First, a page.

Early pioneers in computing, such as Herb Simon and Allen Newell, realized that human cognition could be framed in terms of information processing. Today, research like that described in the following paper is demonstrating the possibilities of seamlessly connecting human and machine information processors to accomplish creative tasks in ways previously unimaginable. This research is made possible by the rise of online crowdsourcing, in which millions of workers worldwide can be recruited for nearly any imaginable task. For some kinds of work and some fields of computer science these conditions have led to a renaissance in which large amounts of information are parallelized and labeled by human workers, generating unprecedented training sets for domains ranging from natural language processing to computer vision.
However, complex and creative tasks such as writing or design are not so straightforward to decompose and parallelize. Imagine, for example, a crowd of 100 workers let loose on your next paper with instructions to improve anything they find. You can quickly envision the challenges with coordinating crowds, including avoiding duplication of effort, dealing with conflicting viewpoints, and creating a system robust to any individual's lack of global context or expertise. Thus, the parallelized independent tasks typical of crowdsourcing today seem a poor match for the rich interactivity required for writing and editing tasks. These coordination and interactivity issues have been critical barriers to harnessing the power of crowds for complex and creative real-world tasks.
The authors introduce and realize an exciting vision of using crowd workers to power an interactive system—here, a word processor—in accomplishing complex cognitive tasks such as intelligently shortening text or acting as flexible "human macro." This vision goes beyond previous "Wizard of Oz"-style approaches (in which humans are used to prototype functionality that is difficult to program) to permanently wiring human cognition into interactive systems. Such "crowd-powered systems" could enable the creation of entirely new forms of computational support not yet possible, and to build up training data that could help develop AI.
A central challenge in realizing this vision is coordinating crowds to accomplish interdependent tasks that cannot be easily decomposed; for example, a paragraph in which one sentence needs to flow into the next. The authors introduce a crowd programming pattern called Find-Fix-Verify, which breaks down tasks such that some workers identify areas that need transformation, others transform the most commonly identified areas, and others select the best transformations. Although no single individual need work on (or even read) the entire article, effort is focused into key areas while maintaining context within those areas. The authors show evidence that using this pattern crowds could collectively accomplish tasks with high-quality output—including shortening text, proofreading, and following open-ended instructions—despite relatively high individual error rates.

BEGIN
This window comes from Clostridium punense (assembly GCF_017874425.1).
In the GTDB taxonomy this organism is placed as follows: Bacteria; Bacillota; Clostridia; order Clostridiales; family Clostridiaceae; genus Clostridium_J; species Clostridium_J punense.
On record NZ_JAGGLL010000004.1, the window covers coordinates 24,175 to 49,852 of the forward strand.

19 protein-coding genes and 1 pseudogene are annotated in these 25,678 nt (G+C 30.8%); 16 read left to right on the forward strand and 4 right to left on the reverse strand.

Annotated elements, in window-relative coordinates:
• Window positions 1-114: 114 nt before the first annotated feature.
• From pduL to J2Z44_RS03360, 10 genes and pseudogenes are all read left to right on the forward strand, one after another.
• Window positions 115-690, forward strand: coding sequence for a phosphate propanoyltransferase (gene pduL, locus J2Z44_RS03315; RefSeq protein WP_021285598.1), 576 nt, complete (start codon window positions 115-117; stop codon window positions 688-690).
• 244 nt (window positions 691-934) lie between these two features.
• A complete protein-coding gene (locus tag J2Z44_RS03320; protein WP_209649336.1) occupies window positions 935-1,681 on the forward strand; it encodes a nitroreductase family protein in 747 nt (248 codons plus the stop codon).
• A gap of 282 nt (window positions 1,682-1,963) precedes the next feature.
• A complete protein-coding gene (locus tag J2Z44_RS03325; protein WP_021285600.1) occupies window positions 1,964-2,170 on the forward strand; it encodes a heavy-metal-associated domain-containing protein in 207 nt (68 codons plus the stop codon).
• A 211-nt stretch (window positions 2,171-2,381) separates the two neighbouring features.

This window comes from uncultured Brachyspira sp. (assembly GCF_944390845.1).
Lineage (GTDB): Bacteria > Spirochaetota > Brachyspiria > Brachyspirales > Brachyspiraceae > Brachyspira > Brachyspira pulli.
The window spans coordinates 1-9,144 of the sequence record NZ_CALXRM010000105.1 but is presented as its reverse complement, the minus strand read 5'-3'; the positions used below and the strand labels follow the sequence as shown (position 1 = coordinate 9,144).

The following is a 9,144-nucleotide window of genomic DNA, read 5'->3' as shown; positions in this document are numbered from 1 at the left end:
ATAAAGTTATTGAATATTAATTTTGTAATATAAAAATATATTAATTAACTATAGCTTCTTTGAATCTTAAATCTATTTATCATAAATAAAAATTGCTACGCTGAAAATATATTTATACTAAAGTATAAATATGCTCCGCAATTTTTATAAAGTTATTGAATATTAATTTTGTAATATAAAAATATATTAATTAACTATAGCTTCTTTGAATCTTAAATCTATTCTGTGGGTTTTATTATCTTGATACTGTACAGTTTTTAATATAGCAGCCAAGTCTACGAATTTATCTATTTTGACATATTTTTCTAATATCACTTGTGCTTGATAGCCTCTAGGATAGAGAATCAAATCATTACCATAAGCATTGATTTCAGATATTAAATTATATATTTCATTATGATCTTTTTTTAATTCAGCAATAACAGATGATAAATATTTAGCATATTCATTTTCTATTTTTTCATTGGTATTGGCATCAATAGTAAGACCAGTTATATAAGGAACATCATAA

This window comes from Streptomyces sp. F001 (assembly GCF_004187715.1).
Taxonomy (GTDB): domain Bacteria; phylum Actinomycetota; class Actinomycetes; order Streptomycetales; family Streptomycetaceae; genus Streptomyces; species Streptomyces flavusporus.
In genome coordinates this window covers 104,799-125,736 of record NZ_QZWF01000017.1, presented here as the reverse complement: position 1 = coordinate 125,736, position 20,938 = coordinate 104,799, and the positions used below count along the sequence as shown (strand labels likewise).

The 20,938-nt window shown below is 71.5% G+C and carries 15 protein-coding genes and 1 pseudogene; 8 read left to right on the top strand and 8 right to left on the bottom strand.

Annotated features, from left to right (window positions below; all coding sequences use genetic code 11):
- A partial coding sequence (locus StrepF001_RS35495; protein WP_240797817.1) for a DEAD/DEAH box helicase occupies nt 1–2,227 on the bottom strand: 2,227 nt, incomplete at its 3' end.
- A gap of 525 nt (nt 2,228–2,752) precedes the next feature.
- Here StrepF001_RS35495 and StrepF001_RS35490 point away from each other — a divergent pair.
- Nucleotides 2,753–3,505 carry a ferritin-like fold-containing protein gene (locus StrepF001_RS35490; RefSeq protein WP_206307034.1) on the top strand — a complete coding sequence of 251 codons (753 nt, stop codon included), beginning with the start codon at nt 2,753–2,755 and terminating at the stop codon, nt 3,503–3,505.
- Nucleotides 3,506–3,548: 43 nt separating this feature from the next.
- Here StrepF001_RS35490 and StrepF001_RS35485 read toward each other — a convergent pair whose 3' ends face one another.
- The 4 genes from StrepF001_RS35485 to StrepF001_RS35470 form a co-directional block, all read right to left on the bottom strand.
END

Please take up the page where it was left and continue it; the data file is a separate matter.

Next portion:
One might ask how such an approach scales in terms of time or complexity. In terms of time, crowd marketplaces can suffer from a latency problem in waiting for tasks to be accepted by workers, and indeed this accounted for the bulk of time in each condition (~20 minutes). In terms of complexity, the authors acknowledge an important limitation in the degree of interdependence supported; for example, changes requiring modification of large areas or related but separate areas can lead to quality issues.
However, the field (including the authors) has since made tremendous progress in scaling up the speed, quality, and complexity of crowd work. The time needed to recruit a crowd worker has dropped from minutes to seconds following the development of methods such as paying workers to be on retainer, enabling time-sensitive applications such as helping blind users navigate their surroundings. The quality of crowd work has increased by orders of magnitude due to research ranging from improved task design (for example, using Bayesian Truth Serum where workers predict others' answers), to leveraging workers' behavioral traces (for example, looking at the way workers do their work instead of their output), to inferring worker quality across tasks and reweighting their influence accordingly.
Perhaps the most important question for the future of crowd work is whether it is capable of scaling up to the highly complex and creative tasks embodying the pinnacle of human cognition, such as science, art, and innovation. As the authors, myself, and others have argued (for example, in The Future of Crowd Work), doing so may be critical to enabling crowd workers to engage in the kinds of fulfilling, impactful work we would desire for our own children. Realizing this future will require highly interdisciplinary research into fundamental challenges ranging from incentive design to reputation systems to managing interdependent workflows. Such research will be complicated by but ultimately more impactful for grappling with the shifting landscape and ethical issues surrounding global trends towards decentralized work. Promisingly, there have been a number of recent examples of research using crowds to accomplish complex creative work including journalism, film animation, design critique, and even inventing new products. However, the best (or the worst) may be yet to come: we stand now at an inflection point where, with a concerted effort, computing research could tip us toward a positive future of crowd-powered systems.
To view the accompanying paper, visit doi.acm.org/10.1145/2791285
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